In a pre-mix some of the spray dried particles can be added to a “pre-mix” of the various components that can be added to infant formula.
The PUFA can then be added. This may be as a liquid or solid (e.g. lipid composition). The PUFA can be added directly after spray drying, during spray drying (if the temperature is lowered) or later at the same time as one or more other ingredients such as vitamins, minerals, trace elements, whey protein concentrate and/or carbohydrates) are added.
For example, the PUFA may be added when the powder is present (e.g. being dried) on a fluidised bed.
In the prior art the PUFAs are added to the oil blend which is then mixed and heated with other ingredients. This is then homogenised to form an emulsion. The emulsion is then cooled. The various processes then diverge depending on the type of infant formula (IF) product to be produced.
Also shown is when the PUFA is (preferably) added according to the process of the invention. Processes A and B both produce liquid IF products, the latter being a concentrate, suitable for dilution. In both pathways the PUFA is added after homogenisation, but before sterilisation. A PUFA is usually added before the infant formula is added (or filled) into a vessel in preparation for sterilisation.
Taking process C this produces a solid (e.g. powder) IF product, the PUFA is preferably added after the drying stage (referred to as (c) stage previously); again this maybe before the material is added to, or filled, into a vessel. There is no sterilising stage here, since that can be performed after addition of the powdered product to water.
Thus, in a preferred process, the invention in the first aspect comprises:
a) providing an aqueous phase, or a water-containing phase, to which is optionally added other ingredients such as water, whey proteins (usually solids: a by-product of cheese-making), lactose, and/or maltodextrin. All these ingredients can be mixed and/or heated. This phase may in fact be an emulsion, and is preferably derived from milk;
b) providing an oil phase. This phase may contain vitamins and/or emulsifiers. Once added, the oil phase can be mixed and/or heated;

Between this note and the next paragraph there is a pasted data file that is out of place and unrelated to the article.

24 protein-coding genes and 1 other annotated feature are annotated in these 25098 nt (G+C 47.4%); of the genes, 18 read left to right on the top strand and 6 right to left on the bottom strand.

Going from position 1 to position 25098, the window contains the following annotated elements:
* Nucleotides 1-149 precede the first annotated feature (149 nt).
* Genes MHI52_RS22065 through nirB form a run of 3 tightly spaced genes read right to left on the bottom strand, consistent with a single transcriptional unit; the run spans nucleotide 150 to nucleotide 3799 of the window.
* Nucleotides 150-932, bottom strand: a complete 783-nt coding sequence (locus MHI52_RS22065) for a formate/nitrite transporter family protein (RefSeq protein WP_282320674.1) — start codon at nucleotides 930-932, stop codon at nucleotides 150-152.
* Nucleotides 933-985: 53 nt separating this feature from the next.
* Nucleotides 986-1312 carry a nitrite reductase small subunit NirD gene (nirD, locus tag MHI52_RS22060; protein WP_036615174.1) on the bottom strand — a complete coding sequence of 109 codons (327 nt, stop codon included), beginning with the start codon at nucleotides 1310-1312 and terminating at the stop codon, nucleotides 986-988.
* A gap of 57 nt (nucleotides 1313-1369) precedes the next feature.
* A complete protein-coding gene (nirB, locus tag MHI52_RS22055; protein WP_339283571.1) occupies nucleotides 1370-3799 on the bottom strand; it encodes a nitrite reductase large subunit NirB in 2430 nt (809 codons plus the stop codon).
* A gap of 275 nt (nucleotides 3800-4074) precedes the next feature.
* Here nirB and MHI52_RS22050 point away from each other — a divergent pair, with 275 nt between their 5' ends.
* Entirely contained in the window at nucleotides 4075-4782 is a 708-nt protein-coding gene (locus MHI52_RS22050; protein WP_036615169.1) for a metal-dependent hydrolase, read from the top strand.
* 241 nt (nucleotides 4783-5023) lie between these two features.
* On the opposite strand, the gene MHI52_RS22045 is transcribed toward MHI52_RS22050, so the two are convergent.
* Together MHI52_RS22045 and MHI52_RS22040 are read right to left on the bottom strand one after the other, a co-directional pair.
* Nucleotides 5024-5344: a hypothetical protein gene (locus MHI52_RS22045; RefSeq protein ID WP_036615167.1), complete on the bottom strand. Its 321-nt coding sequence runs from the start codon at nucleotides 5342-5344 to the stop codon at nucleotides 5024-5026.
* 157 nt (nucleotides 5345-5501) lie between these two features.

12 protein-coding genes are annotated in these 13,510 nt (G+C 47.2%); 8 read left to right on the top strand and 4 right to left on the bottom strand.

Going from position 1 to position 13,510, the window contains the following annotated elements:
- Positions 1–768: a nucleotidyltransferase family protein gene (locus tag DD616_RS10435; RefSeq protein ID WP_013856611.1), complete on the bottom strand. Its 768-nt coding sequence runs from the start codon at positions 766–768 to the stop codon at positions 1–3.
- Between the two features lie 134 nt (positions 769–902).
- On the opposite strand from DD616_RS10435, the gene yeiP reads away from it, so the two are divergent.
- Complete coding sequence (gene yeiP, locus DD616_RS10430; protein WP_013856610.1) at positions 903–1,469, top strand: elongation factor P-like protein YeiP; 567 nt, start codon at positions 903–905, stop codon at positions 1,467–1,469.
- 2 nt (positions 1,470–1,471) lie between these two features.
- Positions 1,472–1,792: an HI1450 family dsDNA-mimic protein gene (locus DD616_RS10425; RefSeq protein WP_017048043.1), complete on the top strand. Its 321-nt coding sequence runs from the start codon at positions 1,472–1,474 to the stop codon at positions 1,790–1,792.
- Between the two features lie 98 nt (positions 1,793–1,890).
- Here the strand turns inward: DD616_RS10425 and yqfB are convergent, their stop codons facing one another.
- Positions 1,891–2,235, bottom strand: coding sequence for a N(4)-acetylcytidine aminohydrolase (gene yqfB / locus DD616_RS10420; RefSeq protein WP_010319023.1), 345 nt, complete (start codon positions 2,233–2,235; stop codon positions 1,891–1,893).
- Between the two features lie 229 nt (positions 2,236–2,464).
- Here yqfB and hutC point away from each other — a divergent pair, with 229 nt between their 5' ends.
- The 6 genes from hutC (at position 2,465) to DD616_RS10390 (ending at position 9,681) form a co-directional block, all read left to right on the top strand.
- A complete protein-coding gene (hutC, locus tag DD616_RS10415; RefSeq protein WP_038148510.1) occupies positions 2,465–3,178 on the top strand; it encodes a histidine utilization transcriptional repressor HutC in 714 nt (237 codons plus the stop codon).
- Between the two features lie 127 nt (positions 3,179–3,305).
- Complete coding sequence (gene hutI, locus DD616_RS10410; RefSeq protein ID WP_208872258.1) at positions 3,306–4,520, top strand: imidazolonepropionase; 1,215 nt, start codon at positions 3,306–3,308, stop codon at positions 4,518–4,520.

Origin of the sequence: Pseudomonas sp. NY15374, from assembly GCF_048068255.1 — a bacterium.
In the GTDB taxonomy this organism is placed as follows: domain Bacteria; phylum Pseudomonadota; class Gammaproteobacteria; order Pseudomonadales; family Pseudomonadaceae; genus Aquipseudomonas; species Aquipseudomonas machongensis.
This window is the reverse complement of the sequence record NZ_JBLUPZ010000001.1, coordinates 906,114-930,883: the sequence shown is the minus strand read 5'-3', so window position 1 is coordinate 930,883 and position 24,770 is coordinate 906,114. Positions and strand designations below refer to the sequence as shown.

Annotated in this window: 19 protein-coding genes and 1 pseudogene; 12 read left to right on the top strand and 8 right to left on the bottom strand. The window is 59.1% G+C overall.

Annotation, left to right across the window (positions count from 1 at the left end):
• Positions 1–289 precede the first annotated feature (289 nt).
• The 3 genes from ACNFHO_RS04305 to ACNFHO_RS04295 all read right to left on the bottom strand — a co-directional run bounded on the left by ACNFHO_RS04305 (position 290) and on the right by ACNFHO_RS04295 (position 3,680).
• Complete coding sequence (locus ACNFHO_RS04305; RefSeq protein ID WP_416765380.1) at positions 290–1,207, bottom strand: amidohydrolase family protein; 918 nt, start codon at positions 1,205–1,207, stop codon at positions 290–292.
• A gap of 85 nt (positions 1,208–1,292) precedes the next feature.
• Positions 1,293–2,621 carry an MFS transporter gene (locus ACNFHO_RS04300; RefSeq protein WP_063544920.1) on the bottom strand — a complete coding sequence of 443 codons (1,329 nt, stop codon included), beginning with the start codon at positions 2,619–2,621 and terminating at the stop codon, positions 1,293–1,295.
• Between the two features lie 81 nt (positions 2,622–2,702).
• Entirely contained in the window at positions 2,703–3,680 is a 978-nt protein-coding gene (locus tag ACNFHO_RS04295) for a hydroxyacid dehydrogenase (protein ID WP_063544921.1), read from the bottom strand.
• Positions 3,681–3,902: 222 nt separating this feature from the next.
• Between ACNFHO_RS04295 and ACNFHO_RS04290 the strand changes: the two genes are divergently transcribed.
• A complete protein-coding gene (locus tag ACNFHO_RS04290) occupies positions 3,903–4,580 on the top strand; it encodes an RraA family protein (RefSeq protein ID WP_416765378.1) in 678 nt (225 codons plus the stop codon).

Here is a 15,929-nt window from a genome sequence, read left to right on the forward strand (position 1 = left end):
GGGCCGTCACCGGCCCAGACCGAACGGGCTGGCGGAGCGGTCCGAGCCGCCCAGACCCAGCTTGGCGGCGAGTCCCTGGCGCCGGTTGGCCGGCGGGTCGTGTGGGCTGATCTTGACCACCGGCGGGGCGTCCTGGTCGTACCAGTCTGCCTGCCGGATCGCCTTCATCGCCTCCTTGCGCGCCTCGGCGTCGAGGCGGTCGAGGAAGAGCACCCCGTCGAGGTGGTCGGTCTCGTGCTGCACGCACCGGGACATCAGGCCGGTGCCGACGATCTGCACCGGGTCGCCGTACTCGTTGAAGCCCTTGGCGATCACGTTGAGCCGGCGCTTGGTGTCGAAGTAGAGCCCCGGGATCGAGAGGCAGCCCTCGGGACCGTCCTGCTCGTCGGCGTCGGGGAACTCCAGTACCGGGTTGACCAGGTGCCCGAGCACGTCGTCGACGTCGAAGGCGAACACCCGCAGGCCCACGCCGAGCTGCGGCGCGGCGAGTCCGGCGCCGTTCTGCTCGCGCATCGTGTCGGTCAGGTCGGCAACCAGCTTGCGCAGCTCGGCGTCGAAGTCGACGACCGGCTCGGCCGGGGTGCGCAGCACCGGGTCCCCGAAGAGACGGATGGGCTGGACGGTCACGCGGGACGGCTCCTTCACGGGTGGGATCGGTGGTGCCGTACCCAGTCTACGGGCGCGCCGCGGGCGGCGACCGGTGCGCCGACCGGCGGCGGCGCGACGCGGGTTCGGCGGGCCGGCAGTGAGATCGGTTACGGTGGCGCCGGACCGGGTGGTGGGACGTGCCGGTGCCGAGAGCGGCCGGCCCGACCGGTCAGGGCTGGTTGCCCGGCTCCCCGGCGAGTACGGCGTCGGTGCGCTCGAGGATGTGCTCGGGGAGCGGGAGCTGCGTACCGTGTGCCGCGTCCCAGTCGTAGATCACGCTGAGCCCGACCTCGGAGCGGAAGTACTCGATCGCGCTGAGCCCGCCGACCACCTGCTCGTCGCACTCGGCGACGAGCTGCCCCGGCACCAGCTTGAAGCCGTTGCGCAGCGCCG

c) mixing the oil and aqueous phase, to form an emulsion: preferably, this is then homogenised;
d) optionally, cooling the (e.g. homogenised) emulsion, which may then be stored;
e) optionally, adding further ingredients such as vitamins, minerals and/or pH adjusters;
f) optionally concentrating the resulting material;
g) if the foodstuff is to be liquid, optionally preheating and/or subjecting to ultra-high temperature (UHT) treatment;
h) optionally homogenising if the foodstuff is to be a liquid, but if the foodstuff is to be a solid, such as a powder, performing drying (such as spray drying);
i) adding one or more PUFA(s) and optionally ingredients such as vitamins and/or minerals;
j) filling a container with the material obtained; and
k) if the material is a liquid, subjecting it to sterilisation.
In a particularly preferred process of the present invention, the foodstuff is prepared as follows:
a) Standardising milk (either pasteurised, skimmed, semi-skimmed or half-fat milk) by addition of whey protein concentrate, minerals, water-soluble vitamins, trace elements and/or carbohydrates. This standardisation is achieved by mixing and/or heating, for example at 50 to 70° C.;
b) Preparing an oil phase, containing an oil (e.g. vegetable) oil, oil-soluble emulsifiers, oil-soluble vitamins and/or antioxidants. These ingredients can be mixed and then preferably heated (to improve mixing), for example at 50 to 70° C.;
c) Mixing the oil phase with the aqueous phase, and optionally heating, so as to form an emulsion;
d) Homogenising the emulsion. This can be performed at an elevated temperature and/or pressure, it may also be performed in one or more steps, such as in two stages. If heating is performed, then this is from preferably at from 50 to 70° C. If elevated pressures are used, then for example in a first stage this is at from 120 to 180 such as from 140 to 160 bar (Atm). In a second stage, the pressure can be at from 15 to 45, such as from 25 to 35 bar (Atm);